In addition, the ISPCC has launched its Shield Flag Award. This Award is given to schools and clubs in recognition of their efforts to combat bullying. It stands as an outward symbol to the community that the school or club is one which has made great efforts to tackle bullying and that such behaviour will not be tolerated. It shows the community that the school/club is proactive in reducing instances of bullying. In order to become eligible for the Award, the school/club must:

1. Complete the Anti-Bullying Toolkit and undertake any additional follow up work,

2. Appoint a lead person/co-ordinator who would have overall responsibility within the school/club for all anti-bullying measures and activities,

3. Hold an anti-bullying ‘Awareness Week’ or ‘Friendship Week’ at least once a year,

4. Install the ‘Stand Up’ Bullying Report Tool on the school/club website / Facebook page, and promote this facility to the community, and

5. Have to have an up to date Anti-Bullying Policy in line with Department of Education Procedures.

The ‘Stand Up’ Bullying Reporting Tool is an online reporting tool which allows a student or concerned community member to make a report to the relevant person(s) within the school/club of a bullying incident they have witnessed or indeed a  bullying experience they have themselves experienced. These reports may be submitted anonymously or otherwise. As such, this tool offers young people another avenue to have their voices heard and it is designed to encourage young people to report instances of bullying in circumstances where they may otherwise have been reluctant to do so.

To see Shield Flags flying on all of the schools and clubs in West Cork would send a powerful message to the community and beyond. It would show the rest of the country that West Cork is standing up to bullying and that this practice will not be tolerated within the county bounds. As a West Cork native, I would be proud to see such a sight and I am sure that other community members would share this sentiment. It is open to debate as to whether we can ever eliminate bullying entirely but we can certainly take all efforts to reduce instances. It is to be hoped, therefore, that as many schools and clubs as possible will adopt the ISPCC’s Toolkit to help make West Cork an even better place to grow up.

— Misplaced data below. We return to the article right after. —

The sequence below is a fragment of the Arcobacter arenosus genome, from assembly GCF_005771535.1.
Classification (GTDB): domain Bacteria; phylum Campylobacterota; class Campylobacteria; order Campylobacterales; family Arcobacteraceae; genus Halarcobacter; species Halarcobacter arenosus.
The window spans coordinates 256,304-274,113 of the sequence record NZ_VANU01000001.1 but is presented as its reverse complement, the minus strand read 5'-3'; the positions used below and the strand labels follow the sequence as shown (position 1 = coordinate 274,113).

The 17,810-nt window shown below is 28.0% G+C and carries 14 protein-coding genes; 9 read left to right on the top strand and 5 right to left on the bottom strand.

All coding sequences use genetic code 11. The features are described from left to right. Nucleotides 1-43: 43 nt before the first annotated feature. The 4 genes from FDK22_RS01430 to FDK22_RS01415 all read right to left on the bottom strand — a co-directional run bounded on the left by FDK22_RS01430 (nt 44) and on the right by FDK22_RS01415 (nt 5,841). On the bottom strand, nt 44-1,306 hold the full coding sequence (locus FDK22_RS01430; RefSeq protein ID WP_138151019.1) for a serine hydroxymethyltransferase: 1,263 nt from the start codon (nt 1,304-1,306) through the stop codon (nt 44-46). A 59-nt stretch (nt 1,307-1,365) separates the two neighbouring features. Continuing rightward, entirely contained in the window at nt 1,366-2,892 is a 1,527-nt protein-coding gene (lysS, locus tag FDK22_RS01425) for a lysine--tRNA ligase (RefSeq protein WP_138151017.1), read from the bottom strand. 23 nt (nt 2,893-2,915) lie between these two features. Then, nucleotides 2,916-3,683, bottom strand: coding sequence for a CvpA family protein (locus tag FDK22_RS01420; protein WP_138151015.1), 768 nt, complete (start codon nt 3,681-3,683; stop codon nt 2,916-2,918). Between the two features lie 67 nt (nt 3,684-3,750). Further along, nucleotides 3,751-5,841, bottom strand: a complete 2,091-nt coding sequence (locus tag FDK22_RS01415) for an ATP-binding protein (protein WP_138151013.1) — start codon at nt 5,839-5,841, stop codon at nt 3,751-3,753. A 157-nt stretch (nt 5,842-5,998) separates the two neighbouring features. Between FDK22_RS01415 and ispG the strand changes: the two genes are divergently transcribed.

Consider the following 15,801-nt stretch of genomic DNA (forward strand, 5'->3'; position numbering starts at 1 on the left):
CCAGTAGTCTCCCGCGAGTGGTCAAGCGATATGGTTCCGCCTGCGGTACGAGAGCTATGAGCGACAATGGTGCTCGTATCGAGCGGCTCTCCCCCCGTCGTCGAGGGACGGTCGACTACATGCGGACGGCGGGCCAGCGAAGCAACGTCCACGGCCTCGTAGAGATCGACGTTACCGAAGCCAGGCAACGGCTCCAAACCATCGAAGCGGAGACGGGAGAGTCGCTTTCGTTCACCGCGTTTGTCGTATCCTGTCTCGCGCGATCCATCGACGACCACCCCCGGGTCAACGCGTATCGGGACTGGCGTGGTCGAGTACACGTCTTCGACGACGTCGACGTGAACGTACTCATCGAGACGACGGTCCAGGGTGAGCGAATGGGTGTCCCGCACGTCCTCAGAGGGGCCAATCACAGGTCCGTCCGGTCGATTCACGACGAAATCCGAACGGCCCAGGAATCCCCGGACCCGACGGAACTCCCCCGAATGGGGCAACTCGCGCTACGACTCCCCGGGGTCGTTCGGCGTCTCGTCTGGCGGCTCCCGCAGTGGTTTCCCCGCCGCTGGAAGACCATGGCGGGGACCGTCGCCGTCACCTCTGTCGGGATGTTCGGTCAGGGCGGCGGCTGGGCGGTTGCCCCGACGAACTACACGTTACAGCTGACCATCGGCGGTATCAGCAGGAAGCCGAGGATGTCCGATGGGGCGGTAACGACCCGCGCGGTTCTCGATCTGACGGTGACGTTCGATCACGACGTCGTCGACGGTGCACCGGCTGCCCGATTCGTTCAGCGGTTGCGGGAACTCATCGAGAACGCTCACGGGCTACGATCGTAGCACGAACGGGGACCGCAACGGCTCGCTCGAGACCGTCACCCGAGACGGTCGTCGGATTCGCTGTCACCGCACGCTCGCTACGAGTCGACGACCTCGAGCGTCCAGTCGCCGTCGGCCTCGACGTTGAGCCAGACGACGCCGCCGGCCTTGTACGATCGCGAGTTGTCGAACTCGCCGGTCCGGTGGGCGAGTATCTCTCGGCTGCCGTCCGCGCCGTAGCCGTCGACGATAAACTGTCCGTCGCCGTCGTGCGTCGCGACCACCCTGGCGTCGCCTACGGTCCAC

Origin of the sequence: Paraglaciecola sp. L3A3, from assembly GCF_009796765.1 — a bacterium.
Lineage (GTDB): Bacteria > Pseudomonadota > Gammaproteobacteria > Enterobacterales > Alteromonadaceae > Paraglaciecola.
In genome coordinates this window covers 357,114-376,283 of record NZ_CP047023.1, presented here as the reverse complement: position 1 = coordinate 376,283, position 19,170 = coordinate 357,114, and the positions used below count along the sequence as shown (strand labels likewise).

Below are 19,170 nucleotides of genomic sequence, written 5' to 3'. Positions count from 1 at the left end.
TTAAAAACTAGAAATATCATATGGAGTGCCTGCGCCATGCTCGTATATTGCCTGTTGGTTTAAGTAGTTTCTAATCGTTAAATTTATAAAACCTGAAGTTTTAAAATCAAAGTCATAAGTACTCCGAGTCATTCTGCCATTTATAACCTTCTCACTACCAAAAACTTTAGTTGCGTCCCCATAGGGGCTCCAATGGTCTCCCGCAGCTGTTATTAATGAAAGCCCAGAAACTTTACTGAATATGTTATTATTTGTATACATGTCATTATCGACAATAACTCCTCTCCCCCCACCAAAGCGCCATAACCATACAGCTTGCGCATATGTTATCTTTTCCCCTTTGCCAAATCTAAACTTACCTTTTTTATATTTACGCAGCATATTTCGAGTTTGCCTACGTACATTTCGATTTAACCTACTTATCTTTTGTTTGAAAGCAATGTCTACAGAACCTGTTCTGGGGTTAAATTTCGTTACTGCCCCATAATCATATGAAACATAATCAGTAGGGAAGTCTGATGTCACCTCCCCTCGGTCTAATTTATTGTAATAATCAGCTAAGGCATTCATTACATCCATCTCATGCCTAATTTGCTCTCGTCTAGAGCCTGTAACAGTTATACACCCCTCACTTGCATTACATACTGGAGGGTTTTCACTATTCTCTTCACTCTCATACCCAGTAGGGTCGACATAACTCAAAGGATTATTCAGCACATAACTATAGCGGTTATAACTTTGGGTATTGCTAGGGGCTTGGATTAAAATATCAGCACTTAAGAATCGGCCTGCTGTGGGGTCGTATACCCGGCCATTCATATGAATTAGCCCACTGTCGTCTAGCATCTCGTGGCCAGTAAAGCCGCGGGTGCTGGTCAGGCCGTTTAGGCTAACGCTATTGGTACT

For more information, please contact Sinead McKee: e: Sinead.McKee@ispcc.ie; Mobile 086 7226788 or Office 021 455 1914.

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Wave to Mary! 65-year-old Mary Nolan Hickey is running around the entire coast of the Island of Ireland to raise funds & awareness for the RNLI and is currently running the roads of West Cork.

Mary is the only woman to have completed every single Dublin Marathon (all 38 of them). She’s also completed the grueling Marathon des Sables in the Sahara Desert, known as the ‘toughest foot race on earth’.

To mark her 50th year involved in Athletics Mary is taking on her biggest challenge yet (even though she thought she’d already done that when completing the Dublin Marathon when she was over six months pregnant!) She wants to raise as much money as possible for the RNLI.